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Women in top municipal spots earn more than men

Published torsdag 25 februari 2016 kl 12.56
"Politicians have wanted women in the top positions"
(1:56 min)
Photo: Christine Olsson/TT
Stockholm's Mayor Karin Wanngård. Photo: Christine Olsson/TT Credit: Christine Olsson/TT

A new survey suggests that women who work as municipal managers or as the chair of the municipal boards now earn more money than their male counterparts.

Weekly news magazine Dagens Samhälle published a list of the monthly salaries of municipal managers and board chairpeople for January 2016. Karin Wanngård, the mayor of Stockholm, was first on the list with just over SEK 125,000 per month. Pehr Granfalk her counterpart in Solna was second on the list with close to 97,000 per month.

Staffan Isling, chairman of Kommundirektörernas förening, an association of managers at the municipal level, said the timing of the hires could account for the salary difference.

"When municipal managers are being recruited there's been in recent times more women than men. That the women got those jobs later explains that the salaries are higher," said Isling.

Annika Elias, who chairs the association of Swedish managers, Ledarna, said the news was surprising.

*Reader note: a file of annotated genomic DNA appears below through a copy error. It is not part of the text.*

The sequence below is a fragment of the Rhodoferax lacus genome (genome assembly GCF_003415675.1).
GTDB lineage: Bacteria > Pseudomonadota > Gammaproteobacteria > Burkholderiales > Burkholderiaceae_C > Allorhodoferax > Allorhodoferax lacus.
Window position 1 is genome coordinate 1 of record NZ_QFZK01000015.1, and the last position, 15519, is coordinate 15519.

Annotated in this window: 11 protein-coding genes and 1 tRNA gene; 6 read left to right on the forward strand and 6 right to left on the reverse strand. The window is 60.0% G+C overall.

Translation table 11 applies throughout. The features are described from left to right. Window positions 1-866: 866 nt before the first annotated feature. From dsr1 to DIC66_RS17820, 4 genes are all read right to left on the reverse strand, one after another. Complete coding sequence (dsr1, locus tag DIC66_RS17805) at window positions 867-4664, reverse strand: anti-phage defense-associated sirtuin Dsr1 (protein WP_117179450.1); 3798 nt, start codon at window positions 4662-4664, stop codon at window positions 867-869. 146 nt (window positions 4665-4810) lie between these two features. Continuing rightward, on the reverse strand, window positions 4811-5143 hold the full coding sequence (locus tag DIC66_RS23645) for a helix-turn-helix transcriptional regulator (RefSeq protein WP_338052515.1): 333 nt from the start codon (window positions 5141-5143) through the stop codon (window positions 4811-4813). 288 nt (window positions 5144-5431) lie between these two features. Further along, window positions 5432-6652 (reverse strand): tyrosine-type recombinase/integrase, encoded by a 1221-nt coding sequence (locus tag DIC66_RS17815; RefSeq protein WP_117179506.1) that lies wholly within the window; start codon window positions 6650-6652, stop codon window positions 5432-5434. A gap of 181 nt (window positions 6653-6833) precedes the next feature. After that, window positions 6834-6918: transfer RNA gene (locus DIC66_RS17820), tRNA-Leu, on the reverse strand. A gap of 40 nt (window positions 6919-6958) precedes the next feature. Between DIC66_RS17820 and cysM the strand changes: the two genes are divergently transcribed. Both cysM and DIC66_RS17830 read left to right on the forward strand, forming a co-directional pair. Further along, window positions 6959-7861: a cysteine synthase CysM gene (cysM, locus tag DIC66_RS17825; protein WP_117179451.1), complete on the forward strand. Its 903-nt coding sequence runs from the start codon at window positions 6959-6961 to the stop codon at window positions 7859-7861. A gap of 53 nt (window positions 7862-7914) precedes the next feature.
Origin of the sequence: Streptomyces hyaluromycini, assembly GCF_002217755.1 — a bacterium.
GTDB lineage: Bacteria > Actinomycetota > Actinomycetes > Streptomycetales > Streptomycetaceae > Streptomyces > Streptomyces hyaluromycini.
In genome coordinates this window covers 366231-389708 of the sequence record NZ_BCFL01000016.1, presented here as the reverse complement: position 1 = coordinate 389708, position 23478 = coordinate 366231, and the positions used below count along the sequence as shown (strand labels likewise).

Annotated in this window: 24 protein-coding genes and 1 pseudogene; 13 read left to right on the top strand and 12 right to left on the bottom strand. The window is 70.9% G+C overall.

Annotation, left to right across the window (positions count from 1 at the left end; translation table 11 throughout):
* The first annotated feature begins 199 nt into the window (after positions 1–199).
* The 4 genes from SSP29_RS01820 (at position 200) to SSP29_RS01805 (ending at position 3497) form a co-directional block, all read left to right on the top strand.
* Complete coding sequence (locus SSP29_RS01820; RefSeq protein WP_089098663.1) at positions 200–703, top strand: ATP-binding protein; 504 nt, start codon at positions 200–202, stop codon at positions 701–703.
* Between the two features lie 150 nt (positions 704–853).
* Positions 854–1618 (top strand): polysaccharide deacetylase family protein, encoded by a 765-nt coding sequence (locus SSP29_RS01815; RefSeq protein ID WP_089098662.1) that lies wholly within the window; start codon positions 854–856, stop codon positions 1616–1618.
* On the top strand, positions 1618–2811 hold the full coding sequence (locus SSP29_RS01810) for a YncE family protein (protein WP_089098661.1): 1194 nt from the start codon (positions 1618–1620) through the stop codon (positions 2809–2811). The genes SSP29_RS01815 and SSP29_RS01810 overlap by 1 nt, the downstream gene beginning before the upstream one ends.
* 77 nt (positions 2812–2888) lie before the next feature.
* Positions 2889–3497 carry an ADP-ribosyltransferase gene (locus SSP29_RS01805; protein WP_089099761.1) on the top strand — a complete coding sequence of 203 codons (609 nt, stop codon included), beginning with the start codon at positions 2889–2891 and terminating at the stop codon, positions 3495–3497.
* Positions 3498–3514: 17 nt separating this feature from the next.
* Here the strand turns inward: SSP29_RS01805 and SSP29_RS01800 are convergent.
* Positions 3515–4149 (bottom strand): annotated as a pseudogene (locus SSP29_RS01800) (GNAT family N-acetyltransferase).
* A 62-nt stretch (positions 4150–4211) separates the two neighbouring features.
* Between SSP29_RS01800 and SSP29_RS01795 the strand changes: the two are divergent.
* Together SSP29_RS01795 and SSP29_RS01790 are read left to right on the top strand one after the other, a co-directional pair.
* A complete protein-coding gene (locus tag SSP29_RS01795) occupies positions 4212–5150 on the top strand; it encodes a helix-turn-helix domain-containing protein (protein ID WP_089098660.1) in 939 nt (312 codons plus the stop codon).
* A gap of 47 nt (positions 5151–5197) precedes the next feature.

"That's very interesting! That's not the case in the private sector. I think it shows that female managers have become better at negotiating their wages. We know that they're often better educated than men," said Elias.

Isling told Radio Sweden that the higher wages do not reflect the proportion of women to men in those positions. About one-third of the municipal managers, or "chief executives," are women, and when he started working 20 years ago, said Isling, there were only 10 percent.

Isling said that women are making more money in the top municipal spots because of two reasons. First, because of an effort to promote women in the public sector so that new appointments earn higher salaries because of a natural wage inflation. Second, it was more likely that women in larger cities, where salaries are higher, were promoted to those positions.

Our journalism is based on credibility and impartiality. Swedish Radio is independent and not affiliated to any political, religious, financial, public or private interests.
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